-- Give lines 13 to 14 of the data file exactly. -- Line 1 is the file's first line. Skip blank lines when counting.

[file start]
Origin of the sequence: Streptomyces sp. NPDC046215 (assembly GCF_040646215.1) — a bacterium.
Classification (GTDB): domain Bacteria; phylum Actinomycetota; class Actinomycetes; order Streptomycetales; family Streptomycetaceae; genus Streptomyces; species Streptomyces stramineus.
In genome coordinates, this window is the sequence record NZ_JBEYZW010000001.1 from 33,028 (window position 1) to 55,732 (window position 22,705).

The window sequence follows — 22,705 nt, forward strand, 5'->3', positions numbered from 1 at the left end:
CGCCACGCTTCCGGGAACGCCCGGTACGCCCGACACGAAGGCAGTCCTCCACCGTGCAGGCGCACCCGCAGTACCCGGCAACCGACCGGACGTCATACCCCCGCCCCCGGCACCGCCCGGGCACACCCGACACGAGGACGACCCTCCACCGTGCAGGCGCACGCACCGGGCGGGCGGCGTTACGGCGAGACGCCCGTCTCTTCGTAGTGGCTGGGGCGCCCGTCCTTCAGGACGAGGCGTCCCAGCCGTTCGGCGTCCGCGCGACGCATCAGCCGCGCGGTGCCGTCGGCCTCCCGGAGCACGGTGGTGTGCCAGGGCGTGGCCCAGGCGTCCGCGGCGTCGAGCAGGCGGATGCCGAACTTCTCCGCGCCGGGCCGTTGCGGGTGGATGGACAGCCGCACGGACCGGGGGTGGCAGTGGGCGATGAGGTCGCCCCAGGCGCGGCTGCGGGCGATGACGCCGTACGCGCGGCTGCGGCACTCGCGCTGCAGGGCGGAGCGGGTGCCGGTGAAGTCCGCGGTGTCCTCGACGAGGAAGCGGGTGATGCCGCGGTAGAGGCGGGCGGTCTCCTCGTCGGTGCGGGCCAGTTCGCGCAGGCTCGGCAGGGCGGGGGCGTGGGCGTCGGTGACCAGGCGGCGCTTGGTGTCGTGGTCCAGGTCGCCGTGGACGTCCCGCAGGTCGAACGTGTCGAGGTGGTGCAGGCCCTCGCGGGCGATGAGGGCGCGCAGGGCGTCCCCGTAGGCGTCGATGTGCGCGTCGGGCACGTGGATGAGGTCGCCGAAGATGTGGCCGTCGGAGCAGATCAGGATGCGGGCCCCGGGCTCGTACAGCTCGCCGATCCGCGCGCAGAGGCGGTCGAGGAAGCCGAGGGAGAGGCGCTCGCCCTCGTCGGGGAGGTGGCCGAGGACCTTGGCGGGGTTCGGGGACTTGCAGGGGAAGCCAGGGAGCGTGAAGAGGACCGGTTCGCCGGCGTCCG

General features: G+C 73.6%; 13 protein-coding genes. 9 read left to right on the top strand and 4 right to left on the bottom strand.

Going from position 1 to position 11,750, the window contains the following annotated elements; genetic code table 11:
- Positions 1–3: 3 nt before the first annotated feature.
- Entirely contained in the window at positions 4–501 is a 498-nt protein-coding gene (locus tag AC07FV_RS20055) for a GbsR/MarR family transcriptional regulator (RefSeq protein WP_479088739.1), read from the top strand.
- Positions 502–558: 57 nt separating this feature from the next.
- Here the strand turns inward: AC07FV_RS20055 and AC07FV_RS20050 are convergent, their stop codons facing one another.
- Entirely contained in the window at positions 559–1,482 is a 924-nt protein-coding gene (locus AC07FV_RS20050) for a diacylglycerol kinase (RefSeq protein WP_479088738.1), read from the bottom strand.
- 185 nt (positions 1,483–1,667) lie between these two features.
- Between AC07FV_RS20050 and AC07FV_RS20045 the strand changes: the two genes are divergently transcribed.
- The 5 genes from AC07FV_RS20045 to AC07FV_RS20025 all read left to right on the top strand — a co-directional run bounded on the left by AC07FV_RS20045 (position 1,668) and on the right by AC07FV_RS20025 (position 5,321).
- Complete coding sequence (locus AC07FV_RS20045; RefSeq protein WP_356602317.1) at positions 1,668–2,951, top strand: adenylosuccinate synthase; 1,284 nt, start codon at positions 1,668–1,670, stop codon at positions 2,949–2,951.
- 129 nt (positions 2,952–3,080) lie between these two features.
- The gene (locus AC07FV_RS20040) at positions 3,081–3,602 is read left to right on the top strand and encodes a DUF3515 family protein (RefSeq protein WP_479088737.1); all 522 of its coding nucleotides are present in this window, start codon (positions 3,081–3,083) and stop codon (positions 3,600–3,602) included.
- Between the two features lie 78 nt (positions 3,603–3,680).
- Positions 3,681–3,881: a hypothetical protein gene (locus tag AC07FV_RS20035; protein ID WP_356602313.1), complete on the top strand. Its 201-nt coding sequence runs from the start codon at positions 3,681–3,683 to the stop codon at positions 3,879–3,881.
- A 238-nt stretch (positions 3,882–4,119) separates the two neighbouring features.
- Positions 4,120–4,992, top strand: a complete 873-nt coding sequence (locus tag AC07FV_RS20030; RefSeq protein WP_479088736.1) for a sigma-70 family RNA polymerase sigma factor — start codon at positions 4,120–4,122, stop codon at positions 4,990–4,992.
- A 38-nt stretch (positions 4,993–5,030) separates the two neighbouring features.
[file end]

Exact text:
- 185 nt (positions 1,483–1,667) lie between these two features.
- Between AC07FV_RS20050 and AC07FV_RS20045 the strand changes: the two genes are divergently transcribed.